coronavirus update

Louisville Mayor Greg Fischer said Wednesday the first patient from Jefferson County to test positive for COVID-19 has been discharged from Norton Brownsboro Hospital to finish his isolation at home. 

LOUISVILLE, Ky. (WDRB) — Due to concerns regarding the novel coronavirus, Louisville Mayor Greg Fischer has canceled all Metro events in Louisville through April 5, even as Louisville Metro Council moves to fund emergency housing and food supplies during the COVID-19 crisis.

Fischer announced the cancellation of events during a news conference late Thursday afternoon. The cancellation affects all events hosted by the government or on public property — such as the NuLu BlockFest (rescheduled for May 23, per event organizers) and this weekend's leg of the Triple Crown of Running. 

"The bottom line on this is that we’re in uncharted territory — most of us, during our lives — but we have the advantage of seeing what's happened in other countries here in the last two months or so that gives us a good solid foundation for knowing that we need to act," Fischer told reporters.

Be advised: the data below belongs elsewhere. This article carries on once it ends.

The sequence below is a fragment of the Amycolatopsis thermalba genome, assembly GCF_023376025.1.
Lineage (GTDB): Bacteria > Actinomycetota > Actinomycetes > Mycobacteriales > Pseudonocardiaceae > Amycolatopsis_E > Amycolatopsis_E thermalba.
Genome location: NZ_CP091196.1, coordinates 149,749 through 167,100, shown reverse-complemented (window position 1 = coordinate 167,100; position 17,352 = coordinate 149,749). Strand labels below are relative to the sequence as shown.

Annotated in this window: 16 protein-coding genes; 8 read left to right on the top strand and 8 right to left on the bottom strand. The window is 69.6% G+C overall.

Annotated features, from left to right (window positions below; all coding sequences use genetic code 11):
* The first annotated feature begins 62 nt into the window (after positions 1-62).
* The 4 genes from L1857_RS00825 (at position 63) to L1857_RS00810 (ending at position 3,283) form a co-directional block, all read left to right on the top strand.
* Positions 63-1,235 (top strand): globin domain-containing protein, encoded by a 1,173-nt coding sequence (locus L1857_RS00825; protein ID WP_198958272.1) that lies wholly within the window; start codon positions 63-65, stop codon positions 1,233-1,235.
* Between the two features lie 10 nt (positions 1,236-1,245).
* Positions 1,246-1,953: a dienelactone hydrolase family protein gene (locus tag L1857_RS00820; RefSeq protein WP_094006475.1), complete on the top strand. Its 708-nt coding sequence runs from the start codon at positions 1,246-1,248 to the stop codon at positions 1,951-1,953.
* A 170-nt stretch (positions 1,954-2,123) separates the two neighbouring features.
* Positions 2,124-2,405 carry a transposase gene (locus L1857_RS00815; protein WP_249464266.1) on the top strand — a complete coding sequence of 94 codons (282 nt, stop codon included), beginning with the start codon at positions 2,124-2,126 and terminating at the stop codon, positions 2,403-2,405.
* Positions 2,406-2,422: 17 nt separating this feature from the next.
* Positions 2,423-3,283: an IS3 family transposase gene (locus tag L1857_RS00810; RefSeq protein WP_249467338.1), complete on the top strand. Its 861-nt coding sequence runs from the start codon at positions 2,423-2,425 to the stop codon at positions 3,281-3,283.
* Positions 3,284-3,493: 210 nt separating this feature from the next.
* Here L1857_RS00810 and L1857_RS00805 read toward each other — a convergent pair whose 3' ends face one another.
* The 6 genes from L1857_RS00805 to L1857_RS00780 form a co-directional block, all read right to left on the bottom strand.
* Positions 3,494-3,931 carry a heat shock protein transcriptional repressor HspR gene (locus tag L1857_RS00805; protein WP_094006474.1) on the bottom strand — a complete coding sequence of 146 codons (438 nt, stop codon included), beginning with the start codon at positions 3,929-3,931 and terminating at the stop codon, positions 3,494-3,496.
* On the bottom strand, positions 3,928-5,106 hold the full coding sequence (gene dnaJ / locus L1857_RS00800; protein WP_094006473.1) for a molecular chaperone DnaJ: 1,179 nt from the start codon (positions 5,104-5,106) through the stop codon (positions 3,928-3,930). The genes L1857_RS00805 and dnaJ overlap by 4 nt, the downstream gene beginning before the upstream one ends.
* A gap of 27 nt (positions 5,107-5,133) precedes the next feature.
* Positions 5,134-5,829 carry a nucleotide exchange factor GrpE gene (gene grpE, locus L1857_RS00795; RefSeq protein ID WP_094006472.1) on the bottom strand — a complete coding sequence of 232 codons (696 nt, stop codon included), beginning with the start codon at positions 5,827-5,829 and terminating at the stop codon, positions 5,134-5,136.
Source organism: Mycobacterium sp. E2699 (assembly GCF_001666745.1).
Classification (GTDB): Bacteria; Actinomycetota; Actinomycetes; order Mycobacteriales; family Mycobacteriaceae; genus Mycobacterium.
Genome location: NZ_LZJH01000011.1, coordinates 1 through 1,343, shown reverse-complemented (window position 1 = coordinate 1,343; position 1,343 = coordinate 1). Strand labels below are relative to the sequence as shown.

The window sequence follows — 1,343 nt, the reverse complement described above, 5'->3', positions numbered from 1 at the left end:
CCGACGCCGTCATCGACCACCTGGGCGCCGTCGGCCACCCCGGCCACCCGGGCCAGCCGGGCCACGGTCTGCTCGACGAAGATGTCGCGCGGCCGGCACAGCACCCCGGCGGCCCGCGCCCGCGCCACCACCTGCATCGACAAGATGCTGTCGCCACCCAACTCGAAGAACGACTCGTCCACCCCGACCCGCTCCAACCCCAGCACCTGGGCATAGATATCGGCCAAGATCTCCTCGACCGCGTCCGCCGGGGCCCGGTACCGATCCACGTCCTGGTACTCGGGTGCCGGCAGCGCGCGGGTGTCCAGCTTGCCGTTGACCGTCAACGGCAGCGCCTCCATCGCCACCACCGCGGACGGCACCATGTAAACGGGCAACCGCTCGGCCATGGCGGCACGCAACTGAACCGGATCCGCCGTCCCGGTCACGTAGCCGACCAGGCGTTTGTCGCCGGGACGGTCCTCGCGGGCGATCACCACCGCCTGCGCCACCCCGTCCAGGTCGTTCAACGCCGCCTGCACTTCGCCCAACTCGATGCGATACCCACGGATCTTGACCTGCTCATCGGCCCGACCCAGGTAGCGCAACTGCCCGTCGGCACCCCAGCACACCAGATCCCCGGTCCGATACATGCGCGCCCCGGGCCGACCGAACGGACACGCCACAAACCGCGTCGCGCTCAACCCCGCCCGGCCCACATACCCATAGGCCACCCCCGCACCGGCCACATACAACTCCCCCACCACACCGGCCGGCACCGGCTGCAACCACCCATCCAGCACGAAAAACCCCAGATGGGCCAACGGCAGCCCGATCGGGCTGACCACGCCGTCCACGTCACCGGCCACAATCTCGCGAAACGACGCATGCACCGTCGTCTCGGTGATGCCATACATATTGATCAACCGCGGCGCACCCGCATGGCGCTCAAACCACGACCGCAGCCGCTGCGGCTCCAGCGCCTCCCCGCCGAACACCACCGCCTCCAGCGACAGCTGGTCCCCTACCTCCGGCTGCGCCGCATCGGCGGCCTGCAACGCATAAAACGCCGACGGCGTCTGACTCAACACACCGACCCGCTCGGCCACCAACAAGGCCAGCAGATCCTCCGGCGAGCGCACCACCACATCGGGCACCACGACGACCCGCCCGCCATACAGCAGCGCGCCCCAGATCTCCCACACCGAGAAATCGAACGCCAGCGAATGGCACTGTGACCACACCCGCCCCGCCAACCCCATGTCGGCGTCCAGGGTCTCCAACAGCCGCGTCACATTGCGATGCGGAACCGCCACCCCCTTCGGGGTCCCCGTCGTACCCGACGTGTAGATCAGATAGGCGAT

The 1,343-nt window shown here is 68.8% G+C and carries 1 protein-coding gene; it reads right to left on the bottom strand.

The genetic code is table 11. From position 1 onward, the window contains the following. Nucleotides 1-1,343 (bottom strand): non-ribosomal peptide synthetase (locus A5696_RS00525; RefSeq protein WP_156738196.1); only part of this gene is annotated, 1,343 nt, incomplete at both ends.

Fischer urged other organizations and businesses to follow suit, saying that the public should not consider avoiding events and inconvenience, but rather an act of citizenship.

“What we have seen happen through the calls to our office and conversation with the community, is there seems to be an initial shock when we announce certain activities and then as people think about them and understand the consequences of not doing everything we can to combat this virus," Fischer said. "They kind of integrate that with their thoughts, and say, ‘OK, I understand now that I need to take different action.’”

Additionally, Louisville Metro Councilman Markus Winkler said the council intends to introduce an ordinance Monday to take the city's $2.7 million surplus currently earmarked for pension relief and move it to the Office of Resilience for emergency housing and food funding.

"So, basically, citizens should should know that, if their income sources are impacted through any sort of work stoppages, furloughs, those sorts of things, they don't need to worry that they're going to go hungry, and they don't need to worry that they're going to go homeless," Winkler said. 

This story will be updated.

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